- Talk to your friends to get support and advice. Let them know it is hurting or frightening you and you need their support.
- Keep everything that is sent to you such as emails, texts, instant messages and comments. Give these to someone you trust – don’t keep them for yourself.
- Block the person or people from being able to contact you and keep blocking them if they try to contact you.
- Delete your current online account, such as on a social networking site, and start a new account. Only give your new details to a small list of trusted friends.
- Report any bullying to the site where it is occurring. Sites such as Facebook have a report button you can use.
- If the bullying continues and you are feeling afraid or threatened, seek help to report the bullying from the Police or eSafety.
“Give them nothing, they will think they are not having the effect they want. Just block them and delete them on all your sites and get your friends to do the same.”
– Student Year 11
What if the person bullying me is my friend or in my friendship group? This can make it difficult to deal with the bullying. It is important to remember that in a bullying situation, even if it is a group bullying you, there is usually one person driving the bullying. This person usually encourages others in the group to join them in the bullying. They can even get others to do the bullying for them.
“Talk to them. Sometimes, friends can be harsh and not even realise it, but if they don’t stop after talking to them, I personally wouldn’t call them friends “
Student year 10
If you are being bullied by a friend or someone in your friendship group:
- Speak to someone you trust and talk through some ideas for dealing with the situation and to assess your friendship with this group.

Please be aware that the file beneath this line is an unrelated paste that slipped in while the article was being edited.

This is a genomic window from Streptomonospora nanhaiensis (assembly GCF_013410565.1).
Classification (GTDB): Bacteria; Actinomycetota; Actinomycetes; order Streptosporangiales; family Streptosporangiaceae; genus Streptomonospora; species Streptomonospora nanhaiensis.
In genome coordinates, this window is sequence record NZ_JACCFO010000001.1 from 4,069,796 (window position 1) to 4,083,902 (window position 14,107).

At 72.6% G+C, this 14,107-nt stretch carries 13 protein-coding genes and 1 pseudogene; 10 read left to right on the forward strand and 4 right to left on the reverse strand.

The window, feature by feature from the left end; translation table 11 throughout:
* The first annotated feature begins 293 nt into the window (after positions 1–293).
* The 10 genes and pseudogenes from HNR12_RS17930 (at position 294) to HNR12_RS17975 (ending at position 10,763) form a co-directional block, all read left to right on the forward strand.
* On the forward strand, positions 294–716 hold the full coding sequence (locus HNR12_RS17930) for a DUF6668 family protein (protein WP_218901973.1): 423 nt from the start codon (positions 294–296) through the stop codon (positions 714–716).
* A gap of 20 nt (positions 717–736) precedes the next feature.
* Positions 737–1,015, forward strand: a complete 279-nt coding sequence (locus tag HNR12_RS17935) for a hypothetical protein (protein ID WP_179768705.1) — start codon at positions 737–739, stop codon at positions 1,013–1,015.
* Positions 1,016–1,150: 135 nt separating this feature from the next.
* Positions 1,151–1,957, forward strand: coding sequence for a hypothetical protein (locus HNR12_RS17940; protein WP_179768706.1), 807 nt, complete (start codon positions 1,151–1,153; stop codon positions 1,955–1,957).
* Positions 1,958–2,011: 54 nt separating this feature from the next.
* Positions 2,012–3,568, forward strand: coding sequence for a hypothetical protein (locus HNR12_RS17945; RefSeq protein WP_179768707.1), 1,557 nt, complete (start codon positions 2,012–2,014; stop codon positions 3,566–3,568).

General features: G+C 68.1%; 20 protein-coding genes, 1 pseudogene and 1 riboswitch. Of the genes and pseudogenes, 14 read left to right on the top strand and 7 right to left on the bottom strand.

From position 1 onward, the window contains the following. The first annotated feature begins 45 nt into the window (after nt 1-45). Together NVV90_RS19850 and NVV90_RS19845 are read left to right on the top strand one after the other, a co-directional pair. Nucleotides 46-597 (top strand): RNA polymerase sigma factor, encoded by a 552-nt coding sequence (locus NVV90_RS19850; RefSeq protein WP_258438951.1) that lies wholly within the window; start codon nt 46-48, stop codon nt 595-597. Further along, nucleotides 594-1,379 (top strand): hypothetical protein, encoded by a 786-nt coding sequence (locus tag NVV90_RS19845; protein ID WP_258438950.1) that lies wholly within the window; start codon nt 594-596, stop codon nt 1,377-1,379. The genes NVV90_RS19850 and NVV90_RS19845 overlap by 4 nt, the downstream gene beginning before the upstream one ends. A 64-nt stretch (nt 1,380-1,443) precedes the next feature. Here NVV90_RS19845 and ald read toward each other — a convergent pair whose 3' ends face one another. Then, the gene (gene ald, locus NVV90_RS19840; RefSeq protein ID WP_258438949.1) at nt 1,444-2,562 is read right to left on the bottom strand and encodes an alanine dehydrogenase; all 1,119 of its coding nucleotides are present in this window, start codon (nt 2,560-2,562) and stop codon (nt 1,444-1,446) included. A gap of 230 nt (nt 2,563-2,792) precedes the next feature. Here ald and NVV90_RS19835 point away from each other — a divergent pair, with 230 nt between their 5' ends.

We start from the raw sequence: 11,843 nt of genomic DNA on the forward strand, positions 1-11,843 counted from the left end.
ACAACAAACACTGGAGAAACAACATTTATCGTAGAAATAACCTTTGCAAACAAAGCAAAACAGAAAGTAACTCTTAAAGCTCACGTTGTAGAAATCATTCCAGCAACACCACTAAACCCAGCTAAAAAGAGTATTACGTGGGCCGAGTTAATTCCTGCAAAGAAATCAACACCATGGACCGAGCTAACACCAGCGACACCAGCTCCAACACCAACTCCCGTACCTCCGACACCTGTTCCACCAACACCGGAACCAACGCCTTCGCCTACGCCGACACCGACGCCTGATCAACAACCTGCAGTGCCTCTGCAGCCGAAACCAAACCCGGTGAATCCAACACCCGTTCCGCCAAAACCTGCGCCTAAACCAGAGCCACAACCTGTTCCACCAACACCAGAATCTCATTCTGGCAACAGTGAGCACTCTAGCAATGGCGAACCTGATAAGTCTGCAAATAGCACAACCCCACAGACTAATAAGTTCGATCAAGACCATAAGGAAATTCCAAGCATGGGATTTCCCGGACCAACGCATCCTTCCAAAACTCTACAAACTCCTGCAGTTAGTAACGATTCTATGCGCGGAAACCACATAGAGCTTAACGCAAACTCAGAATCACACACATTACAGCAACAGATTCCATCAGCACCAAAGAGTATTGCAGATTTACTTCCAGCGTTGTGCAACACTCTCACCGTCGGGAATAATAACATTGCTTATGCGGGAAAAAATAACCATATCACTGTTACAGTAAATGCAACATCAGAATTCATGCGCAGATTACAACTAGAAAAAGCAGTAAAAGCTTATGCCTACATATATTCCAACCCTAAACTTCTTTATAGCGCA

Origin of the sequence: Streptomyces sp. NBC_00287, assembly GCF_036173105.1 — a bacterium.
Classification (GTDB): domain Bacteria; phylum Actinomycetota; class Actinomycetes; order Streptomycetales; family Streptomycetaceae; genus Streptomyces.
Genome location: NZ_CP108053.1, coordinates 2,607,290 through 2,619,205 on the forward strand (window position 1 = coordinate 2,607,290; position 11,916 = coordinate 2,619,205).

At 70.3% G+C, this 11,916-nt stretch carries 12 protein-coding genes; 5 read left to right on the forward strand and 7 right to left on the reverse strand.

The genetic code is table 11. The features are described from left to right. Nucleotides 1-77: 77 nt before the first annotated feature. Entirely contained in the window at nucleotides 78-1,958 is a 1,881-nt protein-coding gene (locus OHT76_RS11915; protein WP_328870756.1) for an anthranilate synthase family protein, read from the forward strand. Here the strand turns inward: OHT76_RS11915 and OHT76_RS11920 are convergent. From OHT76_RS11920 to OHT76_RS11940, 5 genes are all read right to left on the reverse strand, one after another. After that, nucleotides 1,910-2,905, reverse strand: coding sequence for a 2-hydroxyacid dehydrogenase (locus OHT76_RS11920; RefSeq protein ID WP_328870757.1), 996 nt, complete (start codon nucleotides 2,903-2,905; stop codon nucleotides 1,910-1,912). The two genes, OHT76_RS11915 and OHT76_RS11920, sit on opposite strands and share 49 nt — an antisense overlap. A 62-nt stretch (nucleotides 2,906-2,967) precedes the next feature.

- Think about your friendship with this group and especially the person who is creating the bullying situation. Good friends don’t bully their friends.
- Are these people really my friends?
- Is there one person creating the drama and the bullying?
- Are all the people in the group involved?
- Are some of the people joining in because they are being pressured or are afraid?
- Do you really want to be friends with this person or would it be better to take a break from them and mix with other people instead?
Am I bullying?
“I have never actually set out to bully someone. It started out when another kid was making a few comments and I thought it was funny, then I started join in. At the time you do not see it as bullying, but I started to realise that it wasn’t really funny anymore and the boy was getting really upset. Now looking back, I feel ashamed of what I did but at least I admit it”
Student Year 9
Am I bullying?
- Are my actions or words hurting someone else’s feelings?
- Are my actions hurting someone else physically?
- Are my actions or words making someone else feel afraid?
- Am I trying to control someone else?
- Am I unfairly taking out my feelings of anger or frustration on someone else?
- Would I like someone else to do this to me?
- How would I feel if someone did this to me again and again?
“I look back at how I had acted and feel really bad. I was that ‘mean girl’. I caused so much drama in my group because I was so worried I wouldn’t be popular and I might get left out. Now I know I was making people ‘not like me’. I am so glad I grew out of that phase. I have awesome friends now who actually like me for me.”